From Venarium to Ymir’s Mountains

Print This Post Print This Post

“Why or how, I am not certain, but he spent some months among a tribe of the Æsir…”

Robert E. Howard in a letter to P. Schuyler Miller.


“The Frost-Giant’s Daughter” is well-beloved by Conan fans, with good reason. While containing moments of true poetry, it still packs wain-loads of bloody action into a few short pages. Some have theorized that this yarn is the very first adventure in the Cimmerian’s career, chronologically. Such would seem to be indicated by Robert E. Howard’s 1936 letter to P. Schuyler Miller.

While I have a few niggling doubts as to that placement (such doubts to be addressed at a later time), that doesn’t stop me extrapolating therefrom. If “The Frost-Giant’s Daughter” is a chronicle from that period of “some months” when Conan first ventured out of Cimmeria into Nordheim (as Howard wrote to Miller), then clues within that tale possibly cast light on the Cimmerian murkiness of Conan’s years immediately prior to his bidding farewell to his homeland.

Robert E. Howard depicted Conan in “The Frost-Giant’s Daughter” as being clad in chain mail from head to foot (or, at least, neck to foot). Conan’s armor is described by Howard as a “corselet.” To be fair, the Nordheimr in the tale are also clad in “corselets,” according to REH. However, the armor of Heimdul the Vanir is of “brass scales.” Howard specifically mentions Conan’s “mailed arm” and “mailed feet.” I’ve been an aficionado of arms and armour since childhood. Robert E. Howard’s description of Conan’s gear seems to imply the Cimmerian was battling Heimdul ‘armed’ (in the old sense) with a suit of medieval-style cap a pie chain

Robert E. Howard never depicted any of the Nordheimr in “The Frost-Giant’s Daughter” as possessing such comprehensive chain mail (technically, it’s just “mail” but REH never bothered with that convention). Reading through all the descriptions of Nordheimr in all the extant stories written by Robert E. Howard, there is never a mention of them wearing chain mail. “The Frost-Giant’s Daughter” and “Marchers of Valhalla” are both cases which illustrate the contrary; all self-respecting Nordheimr being warded by corselets of scale-mail. Nor does any Howardian Nordheimr ever stride across a blood-soaked battle-field clad in “scale-mail” that encases his feet. There is absolutely zero evidence of that.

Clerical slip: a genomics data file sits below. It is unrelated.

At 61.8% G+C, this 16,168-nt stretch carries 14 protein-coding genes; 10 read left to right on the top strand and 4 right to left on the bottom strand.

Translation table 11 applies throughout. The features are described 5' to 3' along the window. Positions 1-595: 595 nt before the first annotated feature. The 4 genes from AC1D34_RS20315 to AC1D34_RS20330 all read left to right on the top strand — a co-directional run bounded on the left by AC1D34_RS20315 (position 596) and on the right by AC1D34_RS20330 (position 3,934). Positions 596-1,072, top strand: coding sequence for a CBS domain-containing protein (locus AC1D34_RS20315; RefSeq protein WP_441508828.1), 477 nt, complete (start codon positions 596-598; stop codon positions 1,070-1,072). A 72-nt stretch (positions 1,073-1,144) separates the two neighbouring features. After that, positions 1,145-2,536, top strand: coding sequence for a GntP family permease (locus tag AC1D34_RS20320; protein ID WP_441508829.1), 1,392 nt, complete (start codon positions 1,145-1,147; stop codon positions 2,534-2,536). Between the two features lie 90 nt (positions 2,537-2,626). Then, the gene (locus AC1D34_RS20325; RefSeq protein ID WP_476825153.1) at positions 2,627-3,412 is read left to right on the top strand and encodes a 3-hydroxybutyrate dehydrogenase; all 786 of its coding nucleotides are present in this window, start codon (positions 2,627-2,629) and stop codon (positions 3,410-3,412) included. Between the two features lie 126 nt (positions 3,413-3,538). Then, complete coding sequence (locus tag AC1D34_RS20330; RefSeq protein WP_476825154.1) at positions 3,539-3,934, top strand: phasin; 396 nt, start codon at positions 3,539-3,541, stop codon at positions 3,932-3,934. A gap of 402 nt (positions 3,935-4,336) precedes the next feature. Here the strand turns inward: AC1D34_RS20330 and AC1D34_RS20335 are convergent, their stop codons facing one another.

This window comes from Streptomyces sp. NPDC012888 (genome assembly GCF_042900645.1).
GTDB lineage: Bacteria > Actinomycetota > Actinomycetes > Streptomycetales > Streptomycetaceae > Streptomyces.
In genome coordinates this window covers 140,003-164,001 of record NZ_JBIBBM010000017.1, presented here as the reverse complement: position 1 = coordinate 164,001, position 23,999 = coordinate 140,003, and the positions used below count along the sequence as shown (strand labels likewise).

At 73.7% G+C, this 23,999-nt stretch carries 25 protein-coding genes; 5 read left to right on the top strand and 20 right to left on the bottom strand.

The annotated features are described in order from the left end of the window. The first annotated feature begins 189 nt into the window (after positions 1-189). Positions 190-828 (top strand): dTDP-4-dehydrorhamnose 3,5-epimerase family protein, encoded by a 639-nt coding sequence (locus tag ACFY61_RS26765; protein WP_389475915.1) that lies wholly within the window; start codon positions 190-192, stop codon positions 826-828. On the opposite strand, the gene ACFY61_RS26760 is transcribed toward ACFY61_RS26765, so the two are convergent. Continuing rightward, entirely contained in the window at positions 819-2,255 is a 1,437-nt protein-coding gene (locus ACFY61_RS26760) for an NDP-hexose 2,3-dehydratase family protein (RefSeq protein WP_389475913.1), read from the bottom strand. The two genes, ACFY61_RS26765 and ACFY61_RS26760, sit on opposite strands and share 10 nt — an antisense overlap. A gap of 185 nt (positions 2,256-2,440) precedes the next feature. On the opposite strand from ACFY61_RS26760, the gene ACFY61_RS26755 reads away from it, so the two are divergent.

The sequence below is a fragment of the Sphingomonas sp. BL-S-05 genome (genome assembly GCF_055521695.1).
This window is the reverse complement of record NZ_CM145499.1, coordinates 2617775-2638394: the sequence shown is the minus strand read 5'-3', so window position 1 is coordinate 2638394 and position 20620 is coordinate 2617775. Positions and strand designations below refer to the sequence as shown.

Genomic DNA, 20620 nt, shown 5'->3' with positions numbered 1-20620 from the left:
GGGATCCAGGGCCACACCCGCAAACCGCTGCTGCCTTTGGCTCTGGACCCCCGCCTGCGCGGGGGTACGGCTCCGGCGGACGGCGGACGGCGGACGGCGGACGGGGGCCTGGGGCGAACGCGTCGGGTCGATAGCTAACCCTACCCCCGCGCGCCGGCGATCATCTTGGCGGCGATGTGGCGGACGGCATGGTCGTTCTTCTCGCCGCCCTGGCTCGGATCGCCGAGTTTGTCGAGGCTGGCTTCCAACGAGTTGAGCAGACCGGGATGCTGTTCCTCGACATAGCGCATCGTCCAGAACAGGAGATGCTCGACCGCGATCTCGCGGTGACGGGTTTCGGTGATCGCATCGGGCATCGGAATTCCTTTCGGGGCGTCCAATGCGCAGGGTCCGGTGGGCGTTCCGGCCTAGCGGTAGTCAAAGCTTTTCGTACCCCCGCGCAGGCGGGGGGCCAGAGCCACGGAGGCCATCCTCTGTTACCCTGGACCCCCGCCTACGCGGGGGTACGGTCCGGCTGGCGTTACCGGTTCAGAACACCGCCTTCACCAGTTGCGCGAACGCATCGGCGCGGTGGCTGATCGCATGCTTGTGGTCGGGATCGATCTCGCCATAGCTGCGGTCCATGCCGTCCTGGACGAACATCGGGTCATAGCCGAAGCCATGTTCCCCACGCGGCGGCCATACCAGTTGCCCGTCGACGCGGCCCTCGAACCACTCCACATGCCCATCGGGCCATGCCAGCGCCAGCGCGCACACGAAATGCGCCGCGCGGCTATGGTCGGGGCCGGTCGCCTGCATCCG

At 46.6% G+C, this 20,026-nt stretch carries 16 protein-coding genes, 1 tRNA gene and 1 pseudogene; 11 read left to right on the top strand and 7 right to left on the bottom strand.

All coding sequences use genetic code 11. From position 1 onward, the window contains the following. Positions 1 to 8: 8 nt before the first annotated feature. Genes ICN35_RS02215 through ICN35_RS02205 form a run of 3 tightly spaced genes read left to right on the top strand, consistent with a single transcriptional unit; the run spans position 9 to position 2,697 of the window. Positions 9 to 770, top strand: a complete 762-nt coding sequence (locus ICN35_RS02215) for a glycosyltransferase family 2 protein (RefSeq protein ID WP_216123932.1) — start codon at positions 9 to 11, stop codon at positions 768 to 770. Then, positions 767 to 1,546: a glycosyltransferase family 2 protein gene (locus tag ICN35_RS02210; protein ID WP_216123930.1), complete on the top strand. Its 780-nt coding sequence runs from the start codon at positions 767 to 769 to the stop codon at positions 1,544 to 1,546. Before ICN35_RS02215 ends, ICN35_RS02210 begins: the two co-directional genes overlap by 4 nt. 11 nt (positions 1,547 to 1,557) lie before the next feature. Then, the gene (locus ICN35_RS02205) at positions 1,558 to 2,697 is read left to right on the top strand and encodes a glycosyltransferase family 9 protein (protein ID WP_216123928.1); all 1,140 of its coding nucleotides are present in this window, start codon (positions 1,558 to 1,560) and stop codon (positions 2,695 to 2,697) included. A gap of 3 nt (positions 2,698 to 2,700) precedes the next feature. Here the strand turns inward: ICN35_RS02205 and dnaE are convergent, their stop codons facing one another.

While I am not of the camp that believes Robert E. Howard’s Hyborian Age Nordheimr are simply “xeroxed Vikings,” I do feel that Dark Age Scandinavian sea-farers (as he saw them) were a major influence on Howard’s conception of the people of Nordheim. Nearly none of the historical Vikings that REH wrote about wore chain mail. The Vikings sch-fgddepicted by Howard almost invariably wore scale-mail armor, an exception being Brodir the Black from “The Grey God Passes” (one of my favorite Howardian characters). Read (or reread) “Kings of the Night,” and all of the Cormac Mac Art and Black Turlogh yarns. Nearly every one of the cold-eyed Nordic killers depicted therein were clad in scale armor. There is also every indication that Conan’s Æsir comrades and Vanir foes (and the Frost-Giant’s sons) were arrayed in brass scale armor, while the Cimmerian bestrode that frozen battle-field south of Ymir’s mountains bedecked in ferrous chain mail from his neck to his toes.

If Nordheimr metallurgy (Howard noted the skills of Æsir smiths in “Queen of the Black Coast”) was not the source of Conan’s panoply, might it have come from Cimmeria? There seems little reason to think so. While there were numerous opportunities for Robert E. Howard to sing paeans to the Cimmerian aptitude for smithery (and mail-crafting) throughout the Conan yarns (and his supplementary notes), he studiously avoided doing just that. Looking slightly further afield in Howard’s fiction, we see that mail-clad Gaels are quite rare. After he describes Cormac na Connacht’s mailed horsemen in “Kings of the Night,” REH states, “Celts, Gaelic or Brythonic, were prone to judge a man’s valor by the amount of armor he wore.” Howard uses similar language in “The Grey God Passes,” Turlogh and Dunlaing O’Hartigan being a singular and solitary pair of armored Gaels in that yarn. The only explicit mention of Cimmerian iron-working by Robert E. Howard in the entire Conan canon is in The Hour of the Dragon, wherein the Cimmerian notes that his sire was a blacksmith. This is off-set and countered by the “flint-tipped” spears of the “Cimmeria” poem.